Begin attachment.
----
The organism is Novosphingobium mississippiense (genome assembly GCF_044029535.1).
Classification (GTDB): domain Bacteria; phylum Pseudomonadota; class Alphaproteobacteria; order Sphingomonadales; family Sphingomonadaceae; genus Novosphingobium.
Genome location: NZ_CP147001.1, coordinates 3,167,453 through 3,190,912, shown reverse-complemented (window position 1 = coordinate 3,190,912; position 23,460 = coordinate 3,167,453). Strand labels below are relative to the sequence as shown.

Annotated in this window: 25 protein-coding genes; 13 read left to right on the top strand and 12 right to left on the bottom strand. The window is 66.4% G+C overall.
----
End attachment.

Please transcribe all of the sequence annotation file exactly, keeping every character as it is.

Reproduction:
The organism is Novosphingobium mississippiense (genome assembly GCF_044029535.1).
Classification (GTDB): domain Bacteria; phylum Pseudomonadota; class Alphaproteobacteria; order Sphingomonadales; family Sphingomonadaceae; genus Novosphingobium.
Genome location: NZ_CP147001.1, coordinates 3,167,453 through 3,190,912, shown reverse-complemented (window position 1 = coordinate 3,190,912; position 23,460 = coordinate 3,167,453). Strand labels below are relative to the sequence as shown.

Annotated in this window: 25 protein-coding genes; 13 read left to right on the top strand and 12 right to left on the bottom strand. The window is 66.4% G+C overall.